hjs wife and the third one was the bone
of contention between four waiters, a
taxi driver, a' blocft watchman, a. drug
clerk, a policeman and a lady customer.
The pollecrrfan crfded tho -argument by
carting the last of the triplets off to head
quarters Again 4nd Chauffeur ltarry'lJu
ford finally apuproprlated It for his own.
The disappointed ones all voiced hope
that, the last of the trio would grow up
wllth, strong' teeth. and-antipathy for
policemen and the1 dog Incident was
closed - after 'almost' fotifflfths of the
night owls In the business district last
night had'perrohnlly engaged In the dog
POLICE KEEPS CLOSE WATCH
FOR WOMAN AND CHILD
1 Information that a mulutto woman
with a 4-year-old white child Is on hor
t way to Omaha from lluton House Ial.,
caused a ripple of excitement at police
I'i headquarters last night and as a result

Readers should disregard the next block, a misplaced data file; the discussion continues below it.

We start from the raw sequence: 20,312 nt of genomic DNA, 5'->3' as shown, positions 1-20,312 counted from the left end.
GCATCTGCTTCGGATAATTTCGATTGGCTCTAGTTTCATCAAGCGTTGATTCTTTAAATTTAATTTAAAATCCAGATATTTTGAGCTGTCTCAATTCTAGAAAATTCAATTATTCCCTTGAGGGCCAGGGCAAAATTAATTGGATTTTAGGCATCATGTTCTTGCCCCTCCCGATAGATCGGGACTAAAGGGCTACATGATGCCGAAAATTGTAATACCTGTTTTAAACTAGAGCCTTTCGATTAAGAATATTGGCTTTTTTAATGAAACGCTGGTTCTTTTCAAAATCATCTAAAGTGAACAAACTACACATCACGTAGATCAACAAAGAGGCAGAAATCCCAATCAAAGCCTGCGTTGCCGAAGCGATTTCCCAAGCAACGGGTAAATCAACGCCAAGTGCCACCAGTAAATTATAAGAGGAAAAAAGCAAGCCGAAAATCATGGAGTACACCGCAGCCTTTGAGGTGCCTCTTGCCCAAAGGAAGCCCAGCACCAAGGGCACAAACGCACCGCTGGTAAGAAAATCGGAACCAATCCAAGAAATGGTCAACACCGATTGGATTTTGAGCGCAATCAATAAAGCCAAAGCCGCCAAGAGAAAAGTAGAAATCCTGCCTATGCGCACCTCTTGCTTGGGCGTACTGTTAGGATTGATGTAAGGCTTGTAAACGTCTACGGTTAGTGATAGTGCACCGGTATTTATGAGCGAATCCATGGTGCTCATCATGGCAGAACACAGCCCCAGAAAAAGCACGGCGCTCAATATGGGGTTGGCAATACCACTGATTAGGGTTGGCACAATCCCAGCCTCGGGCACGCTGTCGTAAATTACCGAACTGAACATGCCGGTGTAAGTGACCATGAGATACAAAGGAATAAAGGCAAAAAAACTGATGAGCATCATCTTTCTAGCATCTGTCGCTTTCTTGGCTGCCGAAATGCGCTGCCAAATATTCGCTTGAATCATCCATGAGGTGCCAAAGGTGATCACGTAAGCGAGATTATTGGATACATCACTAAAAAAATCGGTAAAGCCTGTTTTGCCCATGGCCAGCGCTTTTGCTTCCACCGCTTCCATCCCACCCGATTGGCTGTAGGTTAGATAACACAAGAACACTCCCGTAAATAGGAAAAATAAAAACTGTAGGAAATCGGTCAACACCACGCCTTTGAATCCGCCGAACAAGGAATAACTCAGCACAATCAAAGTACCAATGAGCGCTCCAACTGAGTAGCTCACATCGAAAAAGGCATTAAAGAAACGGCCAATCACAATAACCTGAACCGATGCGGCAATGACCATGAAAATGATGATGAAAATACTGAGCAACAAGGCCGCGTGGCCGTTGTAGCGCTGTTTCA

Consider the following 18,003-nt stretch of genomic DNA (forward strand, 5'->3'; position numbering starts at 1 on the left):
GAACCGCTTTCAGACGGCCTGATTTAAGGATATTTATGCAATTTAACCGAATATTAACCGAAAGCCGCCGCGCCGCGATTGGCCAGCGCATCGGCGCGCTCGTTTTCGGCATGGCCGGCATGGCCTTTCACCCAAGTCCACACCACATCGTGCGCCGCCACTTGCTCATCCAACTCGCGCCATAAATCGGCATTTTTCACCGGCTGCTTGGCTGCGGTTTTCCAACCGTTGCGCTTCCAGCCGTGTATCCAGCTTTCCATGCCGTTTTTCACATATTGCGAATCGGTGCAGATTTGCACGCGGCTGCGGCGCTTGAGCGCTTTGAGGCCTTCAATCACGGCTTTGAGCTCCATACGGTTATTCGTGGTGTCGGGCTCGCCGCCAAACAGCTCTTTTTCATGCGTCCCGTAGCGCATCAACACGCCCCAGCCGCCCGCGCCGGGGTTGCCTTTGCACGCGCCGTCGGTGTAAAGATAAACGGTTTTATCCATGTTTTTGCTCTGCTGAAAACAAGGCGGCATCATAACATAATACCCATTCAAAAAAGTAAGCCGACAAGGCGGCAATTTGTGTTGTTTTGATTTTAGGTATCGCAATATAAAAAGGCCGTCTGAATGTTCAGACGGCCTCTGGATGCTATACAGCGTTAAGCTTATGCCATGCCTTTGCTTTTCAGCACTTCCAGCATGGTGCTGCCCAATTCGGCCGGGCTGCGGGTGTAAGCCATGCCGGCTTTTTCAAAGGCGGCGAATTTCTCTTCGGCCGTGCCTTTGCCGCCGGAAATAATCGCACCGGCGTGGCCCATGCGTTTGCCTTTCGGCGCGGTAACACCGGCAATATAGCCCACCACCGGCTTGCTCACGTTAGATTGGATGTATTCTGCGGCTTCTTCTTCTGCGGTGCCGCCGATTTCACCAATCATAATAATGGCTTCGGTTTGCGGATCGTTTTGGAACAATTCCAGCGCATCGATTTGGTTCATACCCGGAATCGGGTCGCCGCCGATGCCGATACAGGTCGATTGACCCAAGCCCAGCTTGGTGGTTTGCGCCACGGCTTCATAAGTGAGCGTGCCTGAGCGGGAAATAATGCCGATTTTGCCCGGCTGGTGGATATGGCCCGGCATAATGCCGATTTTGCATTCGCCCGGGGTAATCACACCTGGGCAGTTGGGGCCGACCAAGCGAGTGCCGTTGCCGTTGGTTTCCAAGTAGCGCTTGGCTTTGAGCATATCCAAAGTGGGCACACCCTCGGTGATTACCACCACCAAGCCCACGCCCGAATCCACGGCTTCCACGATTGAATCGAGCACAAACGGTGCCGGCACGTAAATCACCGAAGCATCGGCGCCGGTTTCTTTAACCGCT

alt Incoming trains at local depots aro
being closely watched.', A reward of
t ft, 000 In the event of nn arrest giving
proper results Is aiding materially In tho
' tloseness of tho watch.
' On August 23, while tho parents or 4-year-old
Ilobert Dunbar, Jr., were camp
ing at Kwaxle lako, nar Opoiousas, La.,
tho child disappeared and hiui been seen
ir only onco since. That time ho was being
i!' placed on board a train by a mulatto
H woman at llaton Itouge, headed for
7 Ilurnslde, La., and thero the trail
The parents, who are wealthy Now Or
rl leans people, fear that the negress is
insane and Intends to keep tho child
, always, No attempts havo been mndo
, ' to secure ransom for Jfc
i, A Ilrrak tor Liberty
j from stomach, liver and kidney trouble
f li made when a J5o box of Dr. King's
$ new Ufe Pills Is bought Why suffer
; Fur sale by Beatort Drurf Co. Advertise
f Key lo the filtuatlon-IJee- Advertising.
ATTRACTIONS I.V OMAHA.
Boyd I "Patience."
Braudeisl "The Oommoa Xiftw."
Hippodrome I Vaudsvlllt.
Xmgl BmUsqus. I
Orphsnmt Vnudevllls. I
MatinesB today at Orpheun, Ossty,
Hippodrome and Xrug. ,
"Tlio Plrntea of Prmniice" nt the,
"The Pirates of renxance," a comlo opera'
by Mr W. a Gilbert und Blr Arthur
Hulllvnn: under the direction of Messrs.